June 23, 2018
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UMPI’s GPS-GIS lab may be running by fall

By Jen Lynds, BDN Staff

PRESQUE ISLE, Maine — A sizable grant from the Maine Technology Institute will bolster the University of Maine at Presque Isle’s efforts to construct a Geographic Information Systems and Global Positioning System laboratory on campus.

The lab will be used for classroom instruction and for community training and services.

During a campus ceremony Thursday, UMPI and MTI officials announced the $96,800 Maine Technology Asset Fund grant from MTI.

In total, the project is a three-year, $329,360 effort. The remainder of the project is being paid through matching funds from UMPI.

MTI is a state-funded nonprofit corporation that offers capital and commercialization assistance for the research and development of technology-based projects, according to its Web site.

GIS is a computing system that captures, stores, analyzes and displays geographic information and spatial data about a given topic. GPS is a satellite-based navigation system that can be used to calculate a precise location anywhere in the world.

Chunzeng Wang, assistant professor of geoscience and GIS, is the grant project director. He said Thursday the facility would meet the growing need for GIS and GPS services in the region.

“We will purchase equipment to set up the lab,” Wang said. “It will be available for us to work on projects with communities. We would like to have it running by the fall.”

As part of the project, UMPI will collect geographic and nongeographic data around infrastructure, demographics, business and other areas for target communities. The university also will build and maintain a GIS database of information about northern Maine, and deliver database access and Web GIS services to those communities.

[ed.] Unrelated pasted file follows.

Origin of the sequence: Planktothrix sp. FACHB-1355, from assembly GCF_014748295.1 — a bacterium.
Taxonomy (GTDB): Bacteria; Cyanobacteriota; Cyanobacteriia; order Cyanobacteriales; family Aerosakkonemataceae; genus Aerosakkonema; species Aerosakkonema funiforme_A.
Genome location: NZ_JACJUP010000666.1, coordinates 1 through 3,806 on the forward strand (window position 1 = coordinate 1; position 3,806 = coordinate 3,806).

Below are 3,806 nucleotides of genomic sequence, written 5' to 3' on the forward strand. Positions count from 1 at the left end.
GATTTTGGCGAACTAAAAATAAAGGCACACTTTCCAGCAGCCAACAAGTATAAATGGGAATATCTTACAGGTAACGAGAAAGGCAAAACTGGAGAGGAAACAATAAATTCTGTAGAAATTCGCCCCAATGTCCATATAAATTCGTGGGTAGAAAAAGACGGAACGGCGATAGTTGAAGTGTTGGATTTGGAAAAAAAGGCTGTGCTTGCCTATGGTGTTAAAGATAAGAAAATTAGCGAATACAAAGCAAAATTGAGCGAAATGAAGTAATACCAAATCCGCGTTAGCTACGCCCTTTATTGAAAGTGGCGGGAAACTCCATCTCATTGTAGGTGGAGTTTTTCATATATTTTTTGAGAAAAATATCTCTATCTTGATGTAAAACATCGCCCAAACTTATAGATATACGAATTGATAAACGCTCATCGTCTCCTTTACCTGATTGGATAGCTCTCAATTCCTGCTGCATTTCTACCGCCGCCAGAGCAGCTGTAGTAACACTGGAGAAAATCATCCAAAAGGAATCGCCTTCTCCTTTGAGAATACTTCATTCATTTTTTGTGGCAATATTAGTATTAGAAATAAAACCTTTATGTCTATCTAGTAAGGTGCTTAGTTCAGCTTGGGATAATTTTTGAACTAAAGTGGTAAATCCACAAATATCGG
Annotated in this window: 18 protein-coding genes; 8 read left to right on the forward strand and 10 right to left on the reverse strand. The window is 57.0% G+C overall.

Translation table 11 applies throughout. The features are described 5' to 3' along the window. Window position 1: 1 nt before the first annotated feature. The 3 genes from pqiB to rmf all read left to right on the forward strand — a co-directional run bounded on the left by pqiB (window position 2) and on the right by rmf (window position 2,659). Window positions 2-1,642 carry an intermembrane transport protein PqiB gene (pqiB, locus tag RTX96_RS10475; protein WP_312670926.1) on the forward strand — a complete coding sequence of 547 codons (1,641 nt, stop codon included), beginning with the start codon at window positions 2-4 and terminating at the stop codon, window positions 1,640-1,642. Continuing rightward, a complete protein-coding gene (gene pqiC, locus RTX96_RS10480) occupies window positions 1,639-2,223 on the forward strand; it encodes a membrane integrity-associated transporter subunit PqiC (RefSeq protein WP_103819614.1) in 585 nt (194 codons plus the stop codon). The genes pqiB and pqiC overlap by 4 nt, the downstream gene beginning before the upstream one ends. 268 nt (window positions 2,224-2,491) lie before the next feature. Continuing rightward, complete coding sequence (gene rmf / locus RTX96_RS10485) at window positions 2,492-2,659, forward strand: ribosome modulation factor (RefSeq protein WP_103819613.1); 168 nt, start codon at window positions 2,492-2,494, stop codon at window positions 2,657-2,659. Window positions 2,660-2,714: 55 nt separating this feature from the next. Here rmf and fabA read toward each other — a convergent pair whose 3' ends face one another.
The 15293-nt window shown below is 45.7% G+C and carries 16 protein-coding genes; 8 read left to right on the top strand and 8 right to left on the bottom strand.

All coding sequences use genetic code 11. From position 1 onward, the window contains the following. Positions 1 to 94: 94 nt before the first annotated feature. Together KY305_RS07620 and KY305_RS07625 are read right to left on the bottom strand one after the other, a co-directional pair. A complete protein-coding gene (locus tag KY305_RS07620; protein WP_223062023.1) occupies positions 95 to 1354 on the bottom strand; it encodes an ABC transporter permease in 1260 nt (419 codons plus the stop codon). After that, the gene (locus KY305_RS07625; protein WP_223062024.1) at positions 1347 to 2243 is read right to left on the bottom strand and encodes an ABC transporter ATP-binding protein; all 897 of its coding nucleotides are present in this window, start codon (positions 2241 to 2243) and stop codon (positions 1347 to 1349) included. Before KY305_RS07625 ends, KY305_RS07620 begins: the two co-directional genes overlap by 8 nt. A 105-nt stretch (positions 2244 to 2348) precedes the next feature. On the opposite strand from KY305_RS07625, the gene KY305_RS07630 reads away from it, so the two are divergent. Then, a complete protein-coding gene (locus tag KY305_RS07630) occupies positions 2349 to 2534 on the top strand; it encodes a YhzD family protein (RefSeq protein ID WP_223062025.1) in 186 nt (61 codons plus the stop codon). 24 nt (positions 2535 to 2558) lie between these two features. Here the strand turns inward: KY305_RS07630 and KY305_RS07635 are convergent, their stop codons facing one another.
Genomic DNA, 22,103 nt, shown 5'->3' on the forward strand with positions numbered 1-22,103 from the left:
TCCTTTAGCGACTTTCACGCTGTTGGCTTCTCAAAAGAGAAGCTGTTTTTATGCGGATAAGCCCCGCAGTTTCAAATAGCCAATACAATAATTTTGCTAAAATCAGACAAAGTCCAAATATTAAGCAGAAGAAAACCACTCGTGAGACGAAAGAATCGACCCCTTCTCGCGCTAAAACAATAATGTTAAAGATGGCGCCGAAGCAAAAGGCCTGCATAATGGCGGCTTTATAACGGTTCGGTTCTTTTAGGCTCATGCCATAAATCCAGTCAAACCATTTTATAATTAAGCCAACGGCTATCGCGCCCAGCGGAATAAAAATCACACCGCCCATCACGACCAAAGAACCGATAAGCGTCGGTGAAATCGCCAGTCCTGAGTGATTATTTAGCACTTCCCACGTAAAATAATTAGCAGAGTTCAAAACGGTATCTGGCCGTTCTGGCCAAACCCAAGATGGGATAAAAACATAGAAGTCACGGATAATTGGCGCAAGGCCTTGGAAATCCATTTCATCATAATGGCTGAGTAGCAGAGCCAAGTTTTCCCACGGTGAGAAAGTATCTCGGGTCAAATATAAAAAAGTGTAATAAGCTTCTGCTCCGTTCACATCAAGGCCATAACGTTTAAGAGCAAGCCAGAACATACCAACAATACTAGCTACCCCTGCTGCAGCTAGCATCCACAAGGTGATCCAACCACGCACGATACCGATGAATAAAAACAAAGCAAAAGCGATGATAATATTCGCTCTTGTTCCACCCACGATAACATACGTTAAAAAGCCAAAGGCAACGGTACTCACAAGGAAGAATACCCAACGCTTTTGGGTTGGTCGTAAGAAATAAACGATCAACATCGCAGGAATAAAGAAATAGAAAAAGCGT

Other aspects of the project will entail providing GPS training to communities and partnering with communities on GIS projects.

Providing and maintaining that information will be a crucial economic development tool, according to Wang, as it will allow communities to take note of and market their assets, attract and retain businesses, manage infrastructure and other tasks.

“There is so much that we can do,” Wang said. “It goes on and on.”

Betsy Biemann, president of MTI, said Thursday that students using the lab would be exposed to “state-of-the-art training around this important technology.”

“The lab will allow students to gain training that really is desired by businesses today,” she said. “The students will gain cutting-edge instruction and the fruits of that labor will benefit communities, organizations and more.”

Both Wang and Biemann pointed out that the UMPI lab would help instruct local professionals on how to use the advanced technology. The facility also will be used for research and development.

College officials pegged Wang as a leader who has been instrumental in advancing UMPI’s GIS program. The university already has conducted GIS and GPS projects beneficial to the city of Presque Isle and several of its departments, the town of Fort Fairfield, the Houlton Band of Maliseet Indians and others.

Students in the GIS program, for example, already have developed a storm water infrastructure database for Presque Isle. It included information on the city’s catch basins, culverts, curbs and sidewalks and helped to map the city’s pedestrian infrastructures downtown. Campus officials said the work helped the city to better maintain its storm water system and assisted the city in securing a $250,000 Community Development Block Grant to improve its downtown.

UMPI President Don Zillman said the money would help UMPI “establish this educational and training-oriented facility and meet the growing need for GIS and GPS services in our region.”

This summer, Wang and his students are working on two more GIS projects for the city of Presque Isle.

Construction of the lab, which Wang said would be on the second floor of Folsom Hall, is expected to begin in August.

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